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Are Sunspots Causing Global Warming/Cooling?

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posted on Dec, 26 2009 @ 06:19 PM
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I was reading an article titled "Understanding Our Home Fire The Study of the Sun" in AISES' (American Indian Science and Engineering Society, of which i am a member) magazine, Wind of Change, and it began talking about sunspots.

it said that in 1460-1550, and again in 1645-1715, sunspots disappeared, and a miniature ice age took place. it did not say anything about an increase, other than that the sunspot cycle went from max to max in eleven years, from 1979-1989.

so, are sunspots the cause for climate change?




posted on Dec, 26 2009 @ 06:25 PM
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reply to post by LocoHombre
 


Going by current global trends of a supposed temperature increase, one would say no, since the sun has been pretty much asleep for the last 11-12 years.

But, and I'm a bit hazy on this, so hopefully someone can add further, because the sun hasn't been active recently, the magnetosphere isn't as strong as it usually is which will let in more cosmic rays from outer space.

Is this somehow effecting the temperatures here on earth? I wouldn't know.

But I guess a lack of sunspots could have an indirect effect on global temps.



[edit on 26/12/09 by Chadwickus]



posted on Dec, 26 2009 @ 07:10 PM
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This clip makes sense to me, although i'm no expert -

3 min 40 sec and it gets very interesting!!



g.


[edit on 26-12-2009 by grantbeed]



posted on Dec, 26 2009 @ 07:31 PM
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reply to post by LocoHombre
 


Yes, the sun effects our planet more the C02 emissions.
The Earth has been warming and cooling for millions of years.
Our sun is a major factor. Al Gore and his minions are conveniently
ignoring the sun. We are going to have another ice age in about
1,500 years. Al Gore will fail to slow it down or stop it.



posted on Dec, 26 2009 @ 08:07 PM
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I believe the sun, The earths magnetic field the shifting of the magnetic pole and the magnetic field decreasing, all have a major effect on global warming and cooling.
www.appinsys.com...
In the last 40 years the sunspot activity has matched global warming hockey stick.
news.bbc.co.uk...


I also believe Methane, Ozone, Fluorocarbons, and water vapor also has a larger effect.

I do NOT believe CO2 is the only or greatest cause.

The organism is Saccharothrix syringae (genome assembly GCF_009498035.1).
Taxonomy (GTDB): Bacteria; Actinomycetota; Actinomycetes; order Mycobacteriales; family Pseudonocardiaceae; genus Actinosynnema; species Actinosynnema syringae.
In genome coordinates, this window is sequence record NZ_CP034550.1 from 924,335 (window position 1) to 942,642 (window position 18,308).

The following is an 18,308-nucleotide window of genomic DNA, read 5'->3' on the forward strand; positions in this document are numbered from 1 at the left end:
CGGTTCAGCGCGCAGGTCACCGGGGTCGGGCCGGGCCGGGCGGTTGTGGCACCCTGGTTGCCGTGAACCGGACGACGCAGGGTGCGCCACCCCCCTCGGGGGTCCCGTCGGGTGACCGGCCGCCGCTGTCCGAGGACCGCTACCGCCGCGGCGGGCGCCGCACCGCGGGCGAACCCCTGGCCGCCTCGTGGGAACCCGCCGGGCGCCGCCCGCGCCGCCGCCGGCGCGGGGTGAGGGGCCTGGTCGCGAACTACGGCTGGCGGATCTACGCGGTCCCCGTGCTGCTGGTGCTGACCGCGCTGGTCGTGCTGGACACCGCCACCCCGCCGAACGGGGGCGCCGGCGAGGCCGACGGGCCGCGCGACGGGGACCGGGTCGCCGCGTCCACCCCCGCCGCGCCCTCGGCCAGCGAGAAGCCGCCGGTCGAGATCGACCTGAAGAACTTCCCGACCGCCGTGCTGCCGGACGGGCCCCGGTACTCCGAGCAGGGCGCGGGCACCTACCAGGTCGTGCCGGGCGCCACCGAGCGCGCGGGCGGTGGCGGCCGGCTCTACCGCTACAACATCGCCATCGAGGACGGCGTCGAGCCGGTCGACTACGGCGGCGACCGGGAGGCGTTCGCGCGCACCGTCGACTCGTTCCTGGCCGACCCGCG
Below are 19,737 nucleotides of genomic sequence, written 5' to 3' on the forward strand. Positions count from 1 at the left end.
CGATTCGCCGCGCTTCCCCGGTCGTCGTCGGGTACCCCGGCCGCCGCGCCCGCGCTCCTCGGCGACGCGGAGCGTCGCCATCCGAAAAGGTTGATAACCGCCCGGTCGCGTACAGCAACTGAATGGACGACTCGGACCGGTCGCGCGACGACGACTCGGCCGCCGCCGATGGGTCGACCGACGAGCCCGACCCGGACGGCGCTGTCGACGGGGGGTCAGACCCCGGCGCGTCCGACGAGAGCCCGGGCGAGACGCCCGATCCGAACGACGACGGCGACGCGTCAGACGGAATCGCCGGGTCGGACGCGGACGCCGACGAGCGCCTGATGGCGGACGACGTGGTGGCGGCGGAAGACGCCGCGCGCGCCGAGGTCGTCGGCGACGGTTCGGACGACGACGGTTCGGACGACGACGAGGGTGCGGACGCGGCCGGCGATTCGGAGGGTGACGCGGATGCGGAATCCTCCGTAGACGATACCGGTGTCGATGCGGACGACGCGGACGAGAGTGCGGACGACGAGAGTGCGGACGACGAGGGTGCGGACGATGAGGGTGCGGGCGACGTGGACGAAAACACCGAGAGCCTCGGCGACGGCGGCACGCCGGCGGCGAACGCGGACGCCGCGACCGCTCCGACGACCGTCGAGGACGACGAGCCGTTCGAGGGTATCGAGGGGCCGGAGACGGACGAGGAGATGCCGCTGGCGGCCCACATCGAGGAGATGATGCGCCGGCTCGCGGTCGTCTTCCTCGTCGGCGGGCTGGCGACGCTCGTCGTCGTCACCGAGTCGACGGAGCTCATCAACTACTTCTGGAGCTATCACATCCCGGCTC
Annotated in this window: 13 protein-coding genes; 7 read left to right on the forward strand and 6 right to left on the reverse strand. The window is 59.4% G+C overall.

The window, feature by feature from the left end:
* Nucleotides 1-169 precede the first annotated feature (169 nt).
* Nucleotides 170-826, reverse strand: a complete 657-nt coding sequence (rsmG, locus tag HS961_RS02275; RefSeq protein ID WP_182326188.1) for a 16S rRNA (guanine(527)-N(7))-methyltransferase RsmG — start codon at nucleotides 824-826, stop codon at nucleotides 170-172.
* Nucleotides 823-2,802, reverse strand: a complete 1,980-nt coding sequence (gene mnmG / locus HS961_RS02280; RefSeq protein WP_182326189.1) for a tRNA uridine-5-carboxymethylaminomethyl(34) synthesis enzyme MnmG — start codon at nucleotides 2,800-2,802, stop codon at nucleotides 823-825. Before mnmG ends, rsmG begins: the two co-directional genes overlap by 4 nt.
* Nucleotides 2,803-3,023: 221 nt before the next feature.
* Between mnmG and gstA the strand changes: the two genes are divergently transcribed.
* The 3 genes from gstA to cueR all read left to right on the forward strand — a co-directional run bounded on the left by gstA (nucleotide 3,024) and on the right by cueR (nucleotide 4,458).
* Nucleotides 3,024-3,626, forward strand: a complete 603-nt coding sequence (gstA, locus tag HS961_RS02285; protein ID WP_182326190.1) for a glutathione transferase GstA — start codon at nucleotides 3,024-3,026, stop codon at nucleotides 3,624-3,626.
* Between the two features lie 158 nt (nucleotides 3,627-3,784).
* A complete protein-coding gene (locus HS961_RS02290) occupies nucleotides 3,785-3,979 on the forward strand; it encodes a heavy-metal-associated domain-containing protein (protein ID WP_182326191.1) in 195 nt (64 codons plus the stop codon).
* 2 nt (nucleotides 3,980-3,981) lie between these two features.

CO2 is a minor cause along with the above.
Controlling CO2 will do little to nothing to stop global warming/climate change.
but controlling CO2 does give the environmentalist what THEY want.
to industrialize and control the world.

Methane

Methane is emitted from livestock, agricultural processes, and organic waste decay. It is also created during the production and transport of coal, natural gas and oil. The IPCC report gives methane a GWP of 62 over a 20 year period and its average atmospheric lifetime is 12 years. From these figures it can be seen that methane is a powerful greenhouse gas,

Ozone

The ozone layer not only protects the earth from ultraviolet rays, it also acts as a natural greenhouse gas, but a study by the European Union entitled “Tropospheric Ozone in EU - The consolidated report” found that the production of ground level ozone has risen dramatically since the industrial revolution. This ozone is formed by the action of sunlight on hydrocarbons and nitrous oxide from the burning of fossil fuels. This ozone eventually finds its way to the troposphere and helps increase the greenhouse effect.


Fluorocarbons

Although the ozone depleting chlorofluorocarbons (CFC) were phased out under the “Montreal Protocol” the newer hydrofluorocarbon (HFC) and perfluorocarbon (PFC), brought in to replace them, are some of the strongest greenhouse gases known to man. In the IPCC report they have GWPs ranging from 300 to 10,000 with lifetimes of hundreds of years. These powerful greenhouse gases are used extensively in refrigeration and air conditioning and can enter the atmosphere when the units are damaged or being decommissioned.


[edit on 26-12-2009 by ANNED]




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